Flaregames alumni, Abhimanyu Kumar and Victoria Tran, sat down with App Annie to discuss their recently published article on using data to predict launch downloads for games.
Mobile is becoming increasingly influential as a gaming platform, and this presents an extraordinary opportunity for developers. However, success on mobile can often seem unpredictable. We regularly see surprise hits launch to the top of the charts, while games that look great on paper fall flat.
This is a huge challenge for gaming executives — in the face of this uncertainty, how can you create an accurate forecast for a new game, that will truly support good business decisions?
Here at App Annie we’ve spent years building the industry’s most trusted mobile data and analytics platform to give publishers the information they need to make better, data-informed decisions. Fortunately Abhimanyu and Victoria share our passion!
The pair recently published some fascinating research that proves the hypothesis that:
“A relationship exists between a game’s launch week install volume and its Featuring Placement, Genre and Art Style”
— Abhimanyu Kumar, Mobile Games Consultant & Victoria Tran, Data Scientist at Supercell
To help you better understand their methodology, and to understand how you can put this into practise, we interviewed Abhimanyu Kumar, Mobile Games Consultant and Victoria Tran, Data Scientist at Supercell, to showcase the research they performed during their time at Flaregames.
We asked Abhimanyu and Victoria how they went about building the model, how it’s helped Flaregames, and how they’re continuing to use data to better understand the unpredictability of the mobile gaming market.
App Annie (AA): What was your motivation for creating the model?
Abhimanyu & Victoria (A&V): Given that we were working at Flaregames, a Free to Play (F2P) mobile games publisher, we had a large inflow of potential publishing titles that needed to be evaluated from multiple business perspectives. One such perspective was “If this game was to be featured by the stores on launch, how would that impact the business case?”. To answer this question, the first thing any Product Manager or Analyst would do is try to estimate installs for the launch week and the first month, and this is one of the hardest prediction problems in the industry. Knowing how much of a struggle this was internally at Flaregames, we imagined it to be the same for many in the industry. Most definitely, this internal struggle made it a very exciting challenge to unravel with data science. We decided to open up our findings to the industry as we wanted to make people's lives a little easier. We believe that sharing such internal knowledge only pushes the industry further and thereby pushes us further.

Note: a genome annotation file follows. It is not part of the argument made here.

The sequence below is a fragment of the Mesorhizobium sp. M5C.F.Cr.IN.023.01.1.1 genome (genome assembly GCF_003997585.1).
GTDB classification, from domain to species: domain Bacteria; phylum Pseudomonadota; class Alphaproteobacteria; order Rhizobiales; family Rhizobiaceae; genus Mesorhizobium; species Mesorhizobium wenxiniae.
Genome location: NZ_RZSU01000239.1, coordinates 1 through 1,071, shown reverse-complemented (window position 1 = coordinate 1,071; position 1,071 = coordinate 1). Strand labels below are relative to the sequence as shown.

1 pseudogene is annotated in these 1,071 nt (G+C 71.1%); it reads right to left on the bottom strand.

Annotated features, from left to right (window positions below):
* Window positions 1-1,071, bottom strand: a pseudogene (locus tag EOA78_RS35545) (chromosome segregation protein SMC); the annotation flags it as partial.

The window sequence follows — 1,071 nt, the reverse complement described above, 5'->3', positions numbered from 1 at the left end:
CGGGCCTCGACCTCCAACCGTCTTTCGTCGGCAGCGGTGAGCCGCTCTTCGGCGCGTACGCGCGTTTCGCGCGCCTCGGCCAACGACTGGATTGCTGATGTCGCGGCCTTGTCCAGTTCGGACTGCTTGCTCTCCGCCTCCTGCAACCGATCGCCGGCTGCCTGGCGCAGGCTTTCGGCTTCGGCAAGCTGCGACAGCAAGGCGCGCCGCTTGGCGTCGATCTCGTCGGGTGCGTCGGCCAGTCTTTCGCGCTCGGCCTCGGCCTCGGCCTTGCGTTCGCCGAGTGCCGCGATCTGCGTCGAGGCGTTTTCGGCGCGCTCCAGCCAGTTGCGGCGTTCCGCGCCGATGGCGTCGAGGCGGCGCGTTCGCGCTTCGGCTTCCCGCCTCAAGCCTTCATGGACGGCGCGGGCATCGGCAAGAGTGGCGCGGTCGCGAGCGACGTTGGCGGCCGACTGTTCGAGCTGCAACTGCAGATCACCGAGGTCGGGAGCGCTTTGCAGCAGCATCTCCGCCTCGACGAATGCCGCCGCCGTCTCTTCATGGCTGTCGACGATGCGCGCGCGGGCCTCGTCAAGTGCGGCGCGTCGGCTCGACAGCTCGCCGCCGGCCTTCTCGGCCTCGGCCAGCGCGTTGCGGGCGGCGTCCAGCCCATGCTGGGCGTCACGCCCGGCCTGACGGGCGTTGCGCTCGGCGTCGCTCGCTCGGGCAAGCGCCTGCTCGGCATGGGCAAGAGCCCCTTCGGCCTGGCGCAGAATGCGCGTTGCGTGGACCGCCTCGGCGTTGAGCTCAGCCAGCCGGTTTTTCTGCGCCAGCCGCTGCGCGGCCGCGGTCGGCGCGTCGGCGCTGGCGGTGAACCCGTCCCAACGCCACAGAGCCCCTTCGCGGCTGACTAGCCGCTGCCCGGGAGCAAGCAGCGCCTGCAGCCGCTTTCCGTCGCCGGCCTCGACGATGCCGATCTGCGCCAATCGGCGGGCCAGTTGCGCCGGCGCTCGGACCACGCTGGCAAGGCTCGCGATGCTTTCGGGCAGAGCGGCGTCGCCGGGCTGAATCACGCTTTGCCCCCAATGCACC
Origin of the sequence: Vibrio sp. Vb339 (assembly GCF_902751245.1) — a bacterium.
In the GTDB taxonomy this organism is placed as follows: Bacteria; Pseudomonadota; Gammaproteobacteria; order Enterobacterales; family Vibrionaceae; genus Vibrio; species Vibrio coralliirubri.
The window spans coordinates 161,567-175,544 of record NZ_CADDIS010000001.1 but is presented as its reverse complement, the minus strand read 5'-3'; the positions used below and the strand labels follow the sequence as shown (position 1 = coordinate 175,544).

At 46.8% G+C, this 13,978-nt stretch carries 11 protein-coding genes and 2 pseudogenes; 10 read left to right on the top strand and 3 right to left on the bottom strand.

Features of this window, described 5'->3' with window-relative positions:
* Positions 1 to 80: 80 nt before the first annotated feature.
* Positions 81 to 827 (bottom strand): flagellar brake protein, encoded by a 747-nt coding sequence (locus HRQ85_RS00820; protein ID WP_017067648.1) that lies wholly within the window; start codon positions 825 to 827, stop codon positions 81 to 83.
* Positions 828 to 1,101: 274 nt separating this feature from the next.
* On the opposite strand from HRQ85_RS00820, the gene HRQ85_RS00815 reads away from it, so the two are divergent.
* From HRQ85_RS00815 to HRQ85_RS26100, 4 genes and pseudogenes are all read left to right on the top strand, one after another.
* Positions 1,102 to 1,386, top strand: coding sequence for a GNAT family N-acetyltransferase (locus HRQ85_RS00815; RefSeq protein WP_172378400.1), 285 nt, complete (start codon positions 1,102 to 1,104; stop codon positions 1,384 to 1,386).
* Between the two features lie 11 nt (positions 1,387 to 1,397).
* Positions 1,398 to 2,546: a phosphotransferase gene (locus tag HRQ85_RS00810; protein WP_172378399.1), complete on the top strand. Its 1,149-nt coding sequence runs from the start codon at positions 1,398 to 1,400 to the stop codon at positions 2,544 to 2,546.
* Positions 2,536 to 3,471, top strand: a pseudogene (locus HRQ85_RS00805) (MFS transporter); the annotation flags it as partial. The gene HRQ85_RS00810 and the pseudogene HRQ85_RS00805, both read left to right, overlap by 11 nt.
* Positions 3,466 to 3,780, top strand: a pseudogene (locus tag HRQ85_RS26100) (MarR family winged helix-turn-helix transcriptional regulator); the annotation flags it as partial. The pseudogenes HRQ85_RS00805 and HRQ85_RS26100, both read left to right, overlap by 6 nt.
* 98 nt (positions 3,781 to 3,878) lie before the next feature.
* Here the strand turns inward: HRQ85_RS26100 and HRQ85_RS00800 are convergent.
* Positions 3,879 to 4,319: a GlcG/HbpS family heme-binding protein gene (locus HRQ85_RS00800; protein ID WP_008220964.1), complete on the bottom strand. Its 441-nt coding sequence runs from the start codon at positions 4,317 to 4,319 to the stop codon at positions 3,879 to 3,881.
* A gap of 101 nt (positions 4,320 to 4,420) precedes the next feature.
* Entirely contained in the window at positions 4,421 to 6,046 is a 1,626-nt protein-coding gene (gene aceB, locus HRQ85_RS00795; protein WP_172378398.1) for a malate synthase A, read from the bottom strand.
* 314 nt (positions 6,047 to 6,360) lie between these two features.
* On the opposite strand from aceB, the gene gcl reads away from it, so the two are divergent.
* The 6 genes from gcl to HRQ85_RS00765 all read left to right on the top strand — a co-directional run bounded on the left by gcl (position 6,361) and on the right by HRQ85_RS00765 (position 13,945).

“We decided to open up our findings to the industry as we wanted to make people's lives a little easier. We believe that sharing such internal knowledge only pushes the industry further and thereby pushes us further.”
- Abhimanyu Kumar, Mobile Games Consultant
(AA): Which data sets, techniques and software did you use?
(A&V): We sourced all the install data from App Annie’s Store Intelligence feature, and we automated data collection with the easy to use App Annie API. The qualitative classification of games in the base dataset was done through an internal tiered review process using our own featuring placement classification and Game Refinery’s industry standard genre and art style classifications. Next, a null hypothesis test was used to assess whether or not a certain feature (e.g., placement, genre, art style) was predictive. And finally, all coding work involved to prove the hypothesis and build the predictive model was performed with Python.
(AA): What’s been the impact? How has the model subsequently been used by Flaregames and by yourselves?
(A&V): Without sharing any confidential information, we ended up converting this into an in-house prediction tool — the idea being to facilitate better business planning for Flaregames’ upcoming titles. We were able to test it on newly released titles from other companies and the model’s initial accuracy rates were good enough to justify further investment. Further, the work here has been well received by many industry professionals — with the article being valuable enough for Deconstructor of Fun to publish. Since the foundational work is strong, further improvements spanning model robustness, prediction accuracy, data collection automation, self learning algorithms and usability can be built.
(AA): How would you like to see the model applied by gaming companies?
(A&V): We would definitely like for other gaming companies to use the foundational findings here to build more robust prediction models from datasets they trust and to tailor it to their business needs. The most important best practices to consider when building out a similar model would be:
- Choose a data source you trust
- Pick additional variables/features carefully
- Unbias base dataset classification as much as possible
- Always test your hypothesis before model generation
- Try out multiple statistical models to find the best need fit
- Bonus: For longer-term time-cost optimisation, automate the process of data-pulling and maybe even implement self-learning algorithms that the model can work on
- Balance overinvestment in everything above with business goals
The eventual hope is that this effort leads to better business planning for gaming companies of all sizes, and therefore better games for players to enjoy!
(AA): In the article you say that launch downloads will always be slightly unpredictable — but data can give a directional steer on likely success. What are some examples of factors that create this unpredictability?